If you’re going to reach, do it where you really need it: at important plot events, character moments, the climax. Give the rest of the prose a break.

This is a lesson I needed a long time to internalize, especially with humor writing. My off-the-cuff prose is just not that funny, which is something I worried about when I first started writing for The Daily WTF. With my first several articles, I stretched and strained to manufacture jokes- and, it wasn’t terribly well received.

You know what? Humor’s a lot simpler than that.

Here are three of the best articles I’ve ever written for the site:

Are they the most stunning examples of humorous prose in the English language? Heck no- but they happen to be some of the most popular articles in the site’s history, as measured by web traffic and comments. What they all have in common is that they

  • tell a funny story
  • clearly.

There are no zany characters, running gags, or goofy side-plots. No cute dialogue or biting rejoinders. A sarcasm might pop up here and there in narration, but mainly, I’m focusing on what actually happened (according to the story’s submitter), and how the protagonist feels and reacts. I draw upon personal experience in similar situations, and use my own feelings and reactions as needed. (That’s especially true with Spool Me Once, because that was based entirely upon my own experiences! “Sara” is me, folks.)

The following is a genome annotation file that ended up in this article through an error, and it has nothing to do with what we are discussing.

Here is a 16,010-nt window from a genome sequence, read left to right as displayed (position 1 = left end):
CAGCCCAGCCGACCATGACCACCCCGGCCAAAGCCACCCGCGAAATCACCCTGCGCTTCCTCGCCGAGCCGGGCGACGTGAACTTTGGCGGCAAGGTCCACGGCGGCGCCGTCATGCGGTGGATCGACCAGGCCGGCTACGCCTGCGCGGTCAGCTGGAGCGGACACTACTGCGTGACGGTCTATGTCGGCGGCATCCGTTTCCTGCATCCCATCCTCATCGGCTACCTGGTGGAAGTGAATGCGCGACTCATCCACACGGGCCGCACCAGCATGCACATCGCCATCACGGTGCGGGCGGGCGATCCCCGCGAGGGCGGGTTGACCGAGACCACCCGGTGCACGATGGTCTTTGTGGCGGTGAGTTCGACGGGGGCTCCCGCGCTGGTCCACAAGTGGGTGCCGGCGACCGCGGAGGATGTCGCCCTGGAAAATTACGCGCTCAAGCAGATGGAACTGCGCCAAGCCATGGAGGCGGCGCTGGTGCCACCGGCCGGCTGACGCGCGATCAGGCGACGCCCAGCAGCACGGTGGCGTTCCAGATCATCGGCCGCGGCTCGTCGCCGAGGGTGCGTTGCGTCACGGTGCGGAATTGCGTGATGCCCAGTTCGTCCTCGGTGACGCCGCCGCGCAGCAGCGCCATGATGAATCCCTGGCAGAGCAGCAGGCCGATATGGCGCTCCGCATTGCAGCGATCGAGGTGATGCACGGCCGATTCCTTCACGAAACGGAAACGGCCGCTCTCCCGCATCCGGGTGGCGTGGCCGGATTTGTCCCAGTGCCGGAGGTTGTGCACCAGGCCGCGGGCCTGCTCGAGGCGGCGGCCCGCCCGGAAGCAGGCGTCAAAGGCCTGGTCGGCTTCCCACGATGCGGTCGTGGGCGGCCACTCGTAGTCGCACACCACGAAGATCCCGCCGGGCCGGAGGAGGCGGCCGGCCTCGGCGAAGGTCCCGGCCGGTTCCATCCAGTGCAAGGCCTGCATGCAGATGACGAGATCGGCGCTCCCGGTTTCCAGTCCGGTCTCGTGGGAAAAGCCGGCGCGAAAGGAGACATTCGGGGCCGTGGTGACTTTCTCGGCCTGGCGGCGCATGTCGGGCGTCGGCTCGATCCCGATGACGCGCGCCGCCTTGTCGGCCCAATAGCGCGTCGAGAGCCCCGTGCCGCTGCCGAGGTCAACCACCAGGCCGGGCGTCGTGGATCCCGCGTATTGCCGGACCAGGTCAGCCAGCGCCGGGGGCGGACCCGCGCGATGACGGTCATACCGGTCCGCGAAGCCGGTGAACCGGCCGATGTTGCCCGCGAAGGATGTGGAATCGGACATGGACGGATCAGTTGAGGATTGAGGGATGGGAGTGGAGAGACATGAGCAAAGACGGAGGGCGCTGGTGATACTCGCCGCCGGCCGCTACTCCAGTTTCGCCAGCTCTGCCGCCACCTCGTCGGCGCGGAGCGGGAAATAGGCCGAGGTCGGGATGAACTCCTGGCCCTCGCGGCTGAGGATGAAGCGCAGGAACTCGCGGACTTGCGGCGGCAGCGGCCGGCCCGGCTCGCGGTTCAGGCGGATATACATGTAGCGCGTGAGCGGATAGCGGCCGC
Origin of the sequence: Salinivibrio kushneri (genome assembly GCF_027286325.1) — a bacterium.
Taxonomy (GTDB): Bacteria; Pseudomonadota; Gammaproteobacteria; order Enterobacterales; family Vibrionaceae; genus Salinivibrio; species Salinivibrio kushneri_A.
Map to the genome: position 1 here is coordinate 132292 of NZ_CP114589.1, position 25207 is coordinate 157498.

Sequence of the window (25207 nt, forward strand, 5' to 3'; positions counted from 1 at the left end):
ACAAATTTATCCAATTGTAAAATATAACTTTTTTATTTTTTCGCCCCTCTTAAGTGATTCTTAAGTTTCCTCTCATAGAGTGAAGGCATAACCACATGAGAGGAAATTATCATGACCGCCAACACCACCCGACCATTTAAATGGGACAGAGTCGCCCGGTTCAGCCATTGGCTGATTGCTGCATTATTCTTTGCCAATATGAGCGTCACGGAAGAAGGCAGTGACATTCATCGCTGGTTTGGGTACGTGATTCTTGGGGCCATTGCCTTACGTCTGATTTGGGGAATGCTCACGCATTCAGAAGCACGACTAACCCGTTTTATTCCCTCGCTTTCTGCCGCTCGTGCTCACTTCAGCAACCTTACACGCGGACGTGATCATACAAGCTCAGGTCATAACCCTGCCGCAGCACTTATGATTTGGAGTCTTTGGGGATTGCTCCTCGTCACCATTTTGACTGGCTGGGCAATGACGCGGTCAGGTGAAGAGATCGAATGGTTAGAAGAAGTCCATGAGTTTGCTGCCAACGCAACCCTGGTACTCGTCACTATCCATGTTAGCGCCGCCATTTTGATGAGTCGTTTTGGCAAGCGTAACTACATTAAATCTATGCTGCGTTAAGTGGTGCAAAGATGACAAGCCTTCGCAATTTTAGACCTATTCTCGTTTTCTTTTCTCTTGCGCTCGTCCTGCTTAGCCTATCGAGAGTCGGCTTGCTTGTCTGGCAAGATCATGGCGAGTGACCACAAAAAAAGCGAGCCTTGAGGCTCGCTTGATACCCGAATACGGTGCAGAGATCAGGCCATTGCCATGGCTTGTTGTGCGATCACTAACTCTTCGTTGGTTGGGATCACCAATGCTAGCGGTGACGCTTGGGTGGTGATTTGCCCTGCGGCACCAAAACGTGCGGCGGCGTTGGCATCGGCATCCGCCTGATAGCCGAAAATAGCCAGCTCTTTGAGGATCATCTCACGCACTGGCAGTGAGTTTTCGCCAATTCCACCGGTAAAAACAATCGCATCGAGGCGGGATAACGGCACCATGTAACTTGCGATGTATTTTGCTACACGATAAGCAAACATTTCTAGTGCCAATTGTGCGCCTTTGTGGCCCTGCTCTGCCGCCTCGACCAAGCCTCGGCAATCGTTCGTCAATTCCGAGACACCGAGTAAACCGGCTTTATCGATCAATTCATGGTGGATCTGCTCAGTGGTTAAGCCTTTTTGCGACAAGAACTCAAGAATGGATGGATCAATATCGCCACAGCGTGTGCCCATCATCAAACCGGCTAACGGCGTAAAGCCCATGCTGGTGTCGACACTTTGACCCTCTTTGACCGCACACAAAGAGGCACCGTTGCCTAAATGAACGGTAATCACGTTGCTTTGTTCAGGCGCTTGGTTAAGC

The humor comes from the situation itself- the core WTF, if you will. If I tell it well, I don’t have to build jokes around it to make it funny.

Remember what Bob Ross liked to say: “Don’t fiddle it to death.” Don’t feel like you have to be the next Voltaire or Rembrandt. Once you have a funny article, or a happy tree, sit back and enjoy your accomplishment. You may be pleasantly surprised at how well your audience takes to it.

Do you have an example of a creative work that got better when you put less stress and strain into it? Let me know in the comments!